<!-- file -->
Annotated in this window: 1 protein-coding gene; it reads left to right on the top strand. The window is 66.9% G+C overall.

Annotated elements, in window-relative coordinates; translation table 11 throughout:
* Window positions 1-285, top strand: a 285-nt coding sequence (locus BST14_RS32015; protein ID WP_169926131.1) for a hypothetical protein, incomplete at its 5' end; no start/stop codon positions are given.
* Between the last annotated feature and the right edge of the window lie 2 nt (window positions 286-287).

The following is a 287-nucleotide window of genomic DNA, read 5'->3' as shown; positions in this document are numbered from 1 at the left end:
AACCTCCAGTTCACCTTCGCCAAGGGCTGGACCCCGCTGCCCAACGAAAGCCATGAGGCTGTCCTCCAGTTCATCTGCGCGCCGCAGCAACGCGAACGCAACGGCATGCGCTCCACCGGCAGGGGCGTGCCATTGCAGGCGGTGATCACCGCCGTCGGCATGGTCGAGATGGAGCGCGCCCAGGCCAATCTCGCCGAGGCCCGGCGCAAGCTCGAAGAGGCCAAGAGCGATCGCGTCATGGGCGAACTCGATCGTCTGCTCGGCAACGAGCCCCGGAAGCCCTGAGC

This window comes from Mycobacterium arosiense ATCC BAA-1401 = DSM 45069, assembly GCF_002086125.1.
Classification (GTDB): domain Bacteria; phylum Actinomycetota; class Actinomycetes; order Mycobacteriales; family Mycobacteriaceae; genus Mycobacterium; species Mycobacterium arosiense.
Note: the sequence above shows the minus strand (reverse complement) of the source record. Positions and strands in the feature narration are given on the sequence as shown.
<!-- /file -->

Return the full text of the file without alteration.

Annotated in this window: 1 protein-coding gene; it reads left to right on the top strand. The window is 66.9% G+C overall.

Annotated elements, in window-relative coordinates; translation table 11 throughout:
* Window positions 1-285, top strand: a 285-nt coding sequence (locus BST14_RS32015; protein ID WP_169926131.1) for a hypothetical protein, incomplete at its 5' end; no start/stop codon positions are given.
* Between the last annotated feature and the right edge of the window lie 2 nt (window positions 286-287).

The following is a 287-nucleotide window of genomic DNA, read 5'->3' as shown; positions in this document are numbered from 1 at the left end:
AACCTCCAGTTCACCTTCGCCAAGGGCTGGACCCCGCTGCCCAACGAAAGCCATGAGGCTGTCCTCCAGTTCATCTGCGCGCCGCAGCAACGCGAACGCAACGGCATGCGCTCCACCGGCAGGGGCGTGCCATTGCAGGCGGTGATCACCGCCGTCGGCATGGTCGAGATGGAGCGCGCCCAGGCCAATCTCGCCGAGGCCCGGCGCAAGCTCGAAGAGGCCAAGAGCGATCGCGTCATGGGCGAACTCGATCGTCTGCTCGGCAACGAGCCCCGGAAGCCCTGAGC

This window comes from Mycobacterium arosiense ATCC BAA-1401 = DSM 45069, assembly GCF_002086125.1.
Classification (GTDB): domain Bacteria; phylum Actinomycetota; class Actinomycetes; order Mycobacteriales; family Mycobacteriaceae; genus Mycobacterium; species Mycobacterium arosiense.
Note: the sequence above shows the minus strand (reverse complement) of the source record. Positions and strands in the feature narration are given on the sequence as shown.